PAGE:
And the only “where” thats available, is in Birdy. Fortunately, she can shapeshift to physically mimic him, during which time he’s in control of their body. He’s a little shocked — make that really badly upset — to find out what’s happened. With a setup like this, it could go anywhere from horror to comedy, and much to my surprise, it’s threading the needle between them. There have been none of the obvious bathroom jokes, not even an embarrassing first trip to the toilet. Birdy takes a bath, and Senkawa doesn’t make a single comment about her appearance — which, despite being Altairan, passes quite well for “pretty human female.” The humor, when present, is much more gentle than that. And there’s horror, based on the really icky aliens and their powers (one literally absorbs the knowledge of whomever he eats…and he’s always hungry.) In fact, it puts me in mind of Full Metal Panic, if the author had been good enough to balance it right, instead of swing wildly from one extreme to the other.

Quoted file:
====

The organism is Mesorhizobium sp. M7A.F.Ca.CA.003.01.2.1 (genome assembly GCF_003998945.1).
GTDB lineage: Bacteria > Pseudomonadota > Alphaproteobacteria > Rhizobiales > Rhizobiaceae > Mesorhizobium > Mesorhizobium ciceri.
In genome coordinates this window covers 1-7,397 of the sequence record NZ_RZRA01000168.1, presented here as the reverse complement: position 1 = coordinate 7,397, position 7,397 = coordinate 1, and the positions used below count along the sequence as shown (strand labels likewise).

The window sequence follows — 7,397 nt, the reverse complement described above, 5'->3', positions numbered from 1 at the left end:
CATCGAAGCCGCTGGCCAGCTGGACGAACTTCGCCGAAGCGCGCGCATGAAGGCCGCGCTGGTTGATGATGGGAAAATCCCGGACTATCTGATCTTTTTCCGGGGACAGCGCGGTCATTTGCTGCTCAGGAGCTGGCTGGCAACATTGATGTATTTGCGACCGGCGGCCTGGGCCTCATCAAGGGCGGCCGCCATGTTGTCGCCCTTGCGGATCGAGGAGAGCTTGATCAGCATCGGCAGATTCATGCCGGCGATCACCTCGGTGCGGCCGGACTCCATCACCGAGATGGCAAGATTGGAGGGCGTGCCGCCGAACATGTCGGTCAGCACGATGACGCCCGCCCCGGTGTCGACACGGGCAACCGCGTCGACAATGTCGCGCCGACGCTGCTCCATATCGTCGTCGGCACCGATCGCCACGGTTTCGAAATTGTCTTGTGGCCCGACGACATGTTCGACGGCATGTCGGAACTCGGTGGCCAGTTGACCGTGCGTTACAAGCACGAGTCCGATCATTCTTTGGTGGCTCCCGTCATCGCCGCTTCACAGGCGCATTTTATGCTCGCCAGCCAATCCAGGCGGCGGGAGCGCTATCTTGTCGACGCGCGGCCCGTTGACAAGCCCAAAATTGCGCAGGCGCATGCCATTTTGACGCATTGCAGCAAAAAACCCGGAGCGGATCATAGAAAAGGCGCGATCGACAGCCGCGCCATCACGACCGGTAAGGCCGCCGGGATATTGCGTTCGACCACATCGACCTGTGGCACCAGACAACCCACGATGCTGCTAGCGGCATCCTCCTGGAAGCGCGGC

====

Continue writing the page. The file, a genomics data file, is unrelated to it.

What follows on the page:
One reason for this oddity is Birdy’s pedigree. It’s a remake of an older series, and they’re staying fairly true to the flavor I guess (edit: either a 4 or 6 episode OVA, accounts differ). The original show didn’t go off into sexual humor, so the new one doesn’t either. The new series is expected to run 13 episodes, and I have no idea if it will be a self-contained story or set up for a longer run. As of episode 3, there’s been a couple of minor twists, an interfering mysterious third party, one major plot development I didn’t expect, and even a hint of high-school romance. Though there’s also some pathos, and a chance for more. The series set-up appears to be Birdy and Senkawa trying to discover the macguffin and deal with it, while coming to grips with their shared experience… and trying to keep it from everyone around Senkawa. Which, for spoilerish reasons that I’m not even going to put under tag, is going to be much more difficult than either of them suspects.